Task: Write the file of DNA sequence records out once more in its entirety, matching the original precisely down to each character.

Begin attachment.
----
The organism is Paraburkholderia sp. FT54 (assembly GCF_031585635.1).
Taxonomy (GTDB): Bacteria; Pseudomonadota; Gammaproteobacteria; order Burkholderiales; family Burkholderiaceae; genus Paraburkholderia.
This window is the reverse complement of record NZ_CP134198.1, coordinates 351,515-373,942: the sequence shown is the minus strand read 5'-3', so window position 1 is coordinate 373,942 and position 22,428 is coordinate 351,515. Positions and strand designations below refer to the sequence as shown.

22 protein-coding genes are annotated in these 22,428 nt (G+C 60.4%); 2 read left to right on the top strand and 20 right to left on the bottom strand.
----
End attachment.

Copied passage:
The organism is Paraburkholderia sp. FT54 (assembly GCF_031585635.1).
Taxonomy (GTDB): Bacteria; Pseudomonadota; Gammaproteobacteria; order Burkholderiales; family Burkholderiaceae; genus Paraburkholderia.
This window is the reverse complement of record NZ_CP134198.1, coordinates 351,515-373,942: the sequence shown is the minus strand read 5'-3', so window position 1 is coordinate 373,942 and position 22,428 is coordinate 351,515. Positions and strand designations below refer to the sequence as shown.

22 protein-coding genes are annotated in these 22,428 nt (G+C 60.4%); 2 read left to right on the top strand and 20 right to left on the bottom strand.